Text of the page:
—Media Relations Staff
Top 10 Essentials Every Woman Should Have in Her Closet
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A pair of jeans that fits you correctly. It’s difficult to find, but when you do, buy a couple of pairs. Also, wear the jeans several times before washing, and turn them inside out before washing to maintain coloring. A crisp white button-down (without any detailing). A pair of sleek black heels. Invest in a good pair because these will be your go-to
A little black dress. It sounds pretty cliché, but a LBD will take you anywhere you want to go appropriately. A black blazer. This can top a dressy look, be thrown over a dress or dress up a pair of jeans. A pair of knee-high black boots. Make sure they aren’t embellished.
A good white T-shirt. Designers are obsessed with creating tissue-thin T-shirts that are too sheer, so make sure there is some opacity to the shirt. A good black T-shirt. A trench coat. Be it black or khaki, make sure it fits well and hits you mid-thigh.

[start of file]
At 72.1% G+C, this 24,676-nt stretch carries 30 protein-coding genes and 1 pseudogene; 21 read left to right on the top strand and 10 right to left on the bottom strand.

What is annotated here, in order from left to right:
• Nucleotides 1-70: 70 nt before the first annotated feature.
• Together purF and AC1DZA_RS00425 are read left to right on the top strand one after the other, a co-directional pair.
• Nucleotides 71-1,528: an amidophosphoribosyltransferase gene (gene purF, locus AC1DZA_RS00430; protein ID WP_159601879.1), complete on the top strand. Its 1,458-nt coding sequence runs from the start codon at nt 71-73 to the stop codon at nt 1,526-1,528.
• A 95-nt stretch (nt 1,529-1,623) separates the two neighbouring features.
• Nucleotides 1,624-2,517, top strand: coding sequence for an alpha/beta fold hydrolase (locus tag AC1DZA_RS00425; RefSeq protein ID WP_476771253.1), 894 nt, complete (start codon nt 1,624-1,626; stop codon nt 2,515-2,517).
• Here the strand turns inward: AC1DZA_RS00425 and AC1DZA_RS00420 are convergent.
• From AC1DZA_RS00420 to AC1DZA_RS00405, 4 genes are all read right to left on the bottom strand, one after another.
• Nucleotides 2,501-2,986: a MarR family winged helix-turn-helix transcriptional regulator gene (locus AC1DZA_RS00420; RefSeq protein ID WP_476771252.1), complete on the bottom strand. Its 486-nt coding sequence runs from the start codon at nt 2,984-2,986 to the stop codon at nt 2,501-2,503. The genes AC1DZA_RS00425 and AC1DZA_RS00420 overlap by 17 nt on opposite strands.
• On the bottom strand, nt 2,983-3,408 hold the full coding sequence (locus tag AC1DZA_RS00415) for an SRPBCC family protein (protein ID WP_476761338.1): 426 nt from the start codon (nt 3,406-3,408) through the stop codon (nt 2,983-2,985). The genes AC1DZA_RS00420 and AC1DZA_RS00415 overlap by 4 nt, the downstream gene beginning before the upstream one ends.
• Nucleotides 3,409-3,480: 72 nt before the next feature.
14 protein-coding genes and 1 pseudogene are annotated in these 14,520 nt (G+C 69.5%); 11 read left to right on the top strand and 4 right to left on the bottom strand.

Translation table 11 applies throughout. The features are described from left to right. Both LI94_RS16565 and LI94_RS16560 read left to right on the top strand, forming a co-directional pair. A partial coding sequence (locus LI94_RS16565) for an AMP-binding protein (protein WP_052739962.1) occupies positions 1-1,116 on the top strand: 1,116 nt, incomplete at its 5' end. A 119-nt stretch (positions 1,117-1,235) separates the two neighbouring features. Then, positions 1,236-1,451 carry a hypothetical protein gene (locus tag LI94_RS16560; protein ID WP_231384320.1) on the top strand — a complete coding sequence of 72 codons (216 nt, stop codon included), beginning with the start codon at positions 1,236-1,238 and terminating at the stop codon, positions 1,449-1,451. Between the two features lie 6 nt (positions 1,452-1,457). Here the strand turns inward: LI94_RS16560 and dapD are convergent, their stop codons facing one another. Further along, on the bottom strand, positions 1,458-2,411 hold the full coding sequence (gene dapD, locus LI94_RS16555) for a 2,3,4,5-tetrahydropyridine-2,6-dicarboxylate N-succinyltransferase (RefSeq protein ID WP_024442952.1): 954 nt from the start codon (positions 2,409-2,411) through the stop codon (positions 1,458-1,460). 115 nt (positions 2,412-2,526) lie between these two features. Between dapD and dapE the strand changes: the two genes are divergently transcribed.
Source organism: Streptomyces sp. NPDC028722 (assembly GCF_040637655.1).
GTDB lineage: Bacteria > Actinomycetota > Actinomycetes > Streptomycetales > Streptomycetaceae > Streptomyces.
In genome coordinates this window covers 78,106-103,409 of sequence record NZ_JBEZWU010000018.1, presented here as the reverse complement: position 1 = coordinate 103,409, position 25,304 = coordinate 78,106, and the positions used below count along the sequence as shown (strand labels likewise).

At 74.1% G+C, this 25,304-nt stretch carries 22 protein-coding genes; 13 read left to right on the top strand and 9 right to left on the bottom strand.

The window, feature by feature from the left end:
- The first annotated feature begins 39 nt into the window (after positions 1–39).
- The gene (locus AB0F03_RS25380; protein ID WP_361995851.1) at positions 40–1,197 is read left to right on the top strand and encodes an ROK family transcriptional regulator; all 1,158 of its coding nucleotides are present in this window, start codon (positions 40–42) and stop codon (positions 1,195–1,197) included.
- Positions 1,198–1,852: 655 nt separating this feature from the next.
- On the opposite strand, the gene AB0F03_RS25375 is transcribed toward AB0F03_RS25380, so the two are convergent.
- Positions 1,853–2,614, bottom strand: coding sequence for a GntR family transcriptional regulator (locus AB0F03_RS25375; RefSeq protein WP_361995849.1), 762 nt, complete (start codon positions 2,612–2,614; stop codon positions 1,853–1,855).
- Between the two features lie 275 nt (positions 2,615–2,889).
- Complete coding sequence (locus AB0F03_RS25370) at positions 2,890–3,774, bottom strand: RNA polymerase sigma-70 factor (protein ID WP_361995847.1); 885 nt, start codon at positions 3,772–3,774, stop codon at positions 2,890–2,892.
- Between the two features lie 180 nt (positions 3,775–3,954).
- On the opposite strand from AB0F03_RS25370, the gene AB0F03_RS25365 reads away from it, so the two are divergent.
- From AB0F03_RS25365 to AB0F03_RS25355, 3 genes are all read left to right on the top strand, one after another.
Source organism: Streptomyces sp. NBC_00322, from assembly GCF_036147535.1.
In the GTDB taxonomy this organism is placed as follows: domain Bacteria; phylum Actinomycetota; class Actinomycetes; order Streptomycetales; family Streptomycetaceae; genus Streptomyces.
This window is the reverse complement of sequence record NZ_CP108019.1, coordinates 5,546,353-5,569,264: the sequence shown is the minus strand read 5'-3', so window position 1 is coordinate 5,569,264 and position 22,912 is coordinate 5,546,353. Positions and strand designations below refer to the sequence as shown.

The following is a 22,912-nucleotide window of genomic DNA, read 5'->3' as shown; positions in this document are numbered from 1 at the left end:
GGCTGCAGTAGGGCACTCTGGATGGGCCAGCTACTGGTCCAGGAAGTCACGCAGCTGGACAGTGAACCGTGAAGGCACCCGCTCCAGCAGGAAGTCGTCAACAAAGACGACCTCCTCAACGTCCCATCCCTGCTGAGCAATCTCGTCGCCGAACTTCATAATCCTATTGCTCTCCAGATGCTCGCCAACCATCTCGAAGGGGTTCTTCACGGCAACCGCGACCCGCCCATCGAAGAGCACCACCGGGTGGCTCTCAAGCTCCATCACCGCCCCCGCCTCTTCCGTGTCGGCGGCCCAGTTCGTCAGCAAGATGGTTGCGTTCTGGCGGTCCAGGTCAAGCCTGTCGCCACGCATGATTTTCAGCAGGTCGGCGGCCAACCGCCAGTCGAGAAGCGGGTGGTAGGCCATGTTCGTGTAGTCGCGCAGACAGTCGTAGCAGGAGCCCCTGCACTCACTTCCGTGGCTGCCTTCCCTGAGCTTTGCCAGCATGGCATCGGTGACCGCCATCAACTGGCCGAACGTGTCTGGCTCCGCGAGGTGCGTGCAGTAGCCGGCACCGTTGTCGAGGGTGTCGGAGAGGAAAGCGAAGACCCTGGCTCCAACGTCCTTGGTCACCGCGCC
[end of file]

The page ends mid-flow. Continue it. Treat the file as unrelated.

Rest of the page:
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A black leather handbag. This should be an investment piece because you will live with this thing day-in and day-out. Compiled by DU senior Erin Bleakley, fashion designer and owner of Erin Kathleen Couture, www.erinkathleencouture.com
Hamilton family gives $250,000 to University of Denver